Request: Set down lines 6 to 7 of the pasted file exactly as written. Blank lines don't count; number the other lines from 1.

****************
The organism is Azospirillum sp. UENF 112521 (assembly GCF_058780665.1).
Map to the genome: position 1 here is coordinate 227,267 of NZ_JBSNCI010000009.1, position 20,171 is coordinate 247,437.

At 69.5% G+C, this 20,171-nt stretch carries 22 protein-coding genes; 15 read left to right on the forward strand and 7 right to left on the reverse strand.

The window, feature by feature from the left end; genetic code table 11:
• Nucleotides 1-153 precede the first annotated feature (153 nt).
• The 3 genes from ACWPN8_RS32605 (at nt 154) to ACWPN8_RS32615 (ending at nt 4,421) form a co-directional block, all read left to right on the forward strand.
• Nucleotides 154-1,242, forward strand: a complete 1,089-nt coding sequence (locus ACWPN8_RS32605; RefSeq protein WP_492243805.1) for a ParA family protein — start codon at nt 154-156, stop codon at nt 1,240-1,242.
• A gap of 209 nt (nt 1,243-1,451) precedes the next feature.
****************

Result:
• The 3 genes from ACWPN8_RS32605 (at nt 154) to ACWPN8_RS32615 (ending at nt 4,421) form a co-directional block, all read left to right on the forward strand.
• Nucleotides 154-1,242, forward strand: a complete 1,089-nt coding sequence (locus ACWPN8_RS32605; RefSeq protein WP_492243805.1) for a ParA family protein — start codon at nt 154-156, stop codon at nt 1,240-1,242.